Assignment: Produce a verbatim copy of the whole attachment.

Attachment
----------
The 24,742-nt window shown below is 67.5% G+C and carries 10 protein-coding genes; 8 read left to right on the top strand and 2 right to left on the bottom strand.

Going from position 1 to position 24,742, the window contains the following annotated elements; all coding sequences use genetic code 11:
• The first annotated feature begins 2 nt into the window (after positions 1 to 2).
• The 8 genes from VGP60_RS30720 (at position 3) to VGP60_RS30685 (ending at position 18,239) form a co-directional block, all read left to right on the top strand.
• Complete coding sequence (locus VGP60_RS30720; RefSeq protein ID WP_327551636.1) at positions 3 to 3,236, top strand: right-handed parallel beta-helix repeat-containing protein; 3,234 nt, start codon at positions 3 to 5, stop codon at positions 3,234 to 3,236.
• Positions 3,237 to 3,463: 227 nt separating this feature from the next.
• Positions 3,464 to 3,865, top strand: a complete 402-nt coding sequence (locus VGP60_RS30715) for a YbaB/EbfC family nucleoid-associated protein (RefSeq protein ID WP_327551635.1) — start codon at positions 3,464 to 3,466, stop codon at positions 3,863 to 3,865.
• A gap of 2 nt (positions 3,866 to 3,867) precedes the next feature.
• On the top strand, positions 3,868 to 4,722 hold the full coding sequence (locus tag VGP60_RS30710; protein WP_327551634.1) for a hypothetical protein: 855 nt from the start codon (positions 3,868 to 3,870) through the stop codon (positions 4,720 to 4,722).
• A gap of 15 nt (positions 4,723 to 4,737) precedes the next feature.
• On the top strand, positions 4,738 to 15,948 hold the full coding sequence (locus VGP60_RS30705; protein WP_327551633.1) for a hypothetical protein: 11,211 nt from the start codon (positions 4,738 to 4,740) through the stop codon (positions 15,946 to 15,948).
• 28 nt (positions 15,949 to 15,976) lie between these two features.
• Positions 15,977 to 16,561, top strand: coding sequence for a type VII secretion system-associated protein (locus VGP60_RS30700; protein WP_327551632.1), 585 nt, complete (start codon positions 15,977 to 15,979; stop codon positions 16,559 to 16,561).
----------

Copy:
The 24,742-nt window shown below is 67.5% G+C and carries 10 protein-coding genes; 8 read left to right on the top strand and 2 right to left on the bottom strand.

Going from position 1 to position 24,742, the window contains the following annotated elements; all coding sequences use genetic code 11:
• The first annotated feature begins 2 nt into the window (after positions 1 to 2).
• The 8 genes from VGP60_RS30720 (at position 3) to VGP60_RS30685 (ending at position 18,239) form a co-directional block, all read left to right on the top strand.
• Complete coding sequence (locus VGP60_RS30720; RefSeq protein ID WP_327551636.1) at positions 3 to 3,236, top strand: right-handed parallel beta-helix repeat-containing protein; 3,234 nt, start codon at positions 3 to 5, stop codon at positions 3,234 to 3,236.
• Positions 3,237 to 3,463: 227 nt separating this feature from the next.
• Positions 3,464 to 3,865, top strand: a complete 402-nt coding sequence (locus VGP60_RS30715) for a YbaB/EbfC family nucleoid-associated protein (RefSeq protein ID WP_327551635.1) — start codon at positions 3,464 to 3,466, stop codon at positions 3,863 to 3,865.
• A gap of 2 nt (positions 3,866 to 3,867) precedes the next feature.
• On the top strand, positions 3,868 to 4,722 hold the full coding sequence (locus tag VGP60_RS30710; protein WP_327551634.1) for a hypothetical protein: 855 nt from the start codon (positions 3,868 to 3,870) through the stop codon (positions 4,720 to 4,722).
• A gap of 15 nt (positions 4,723 to 4,737) precedes the next feature.
• On the top strand, positions 4,738 to 15,948 hold the full coding sequence (locus VGP60_RS30705; protein WP_327551633.1) for a hypothetical protein: 11,211 nt from the start codon (positions 4,738 to 4,740) through the stop codon (positions 15,946 to 15,948).
• 28 nt (positions 15,949 to 15,976) lie between these two features.
• Positions 15,977 to 16,561, top strand: coding sequence for a type VII secretion system-associated protein (locus VGP60_RS30700; protein WP_327551632.1), 585 nt, complete (start codon positions 15,977 to 15,979; stop codon positions 16,559 to 16,561).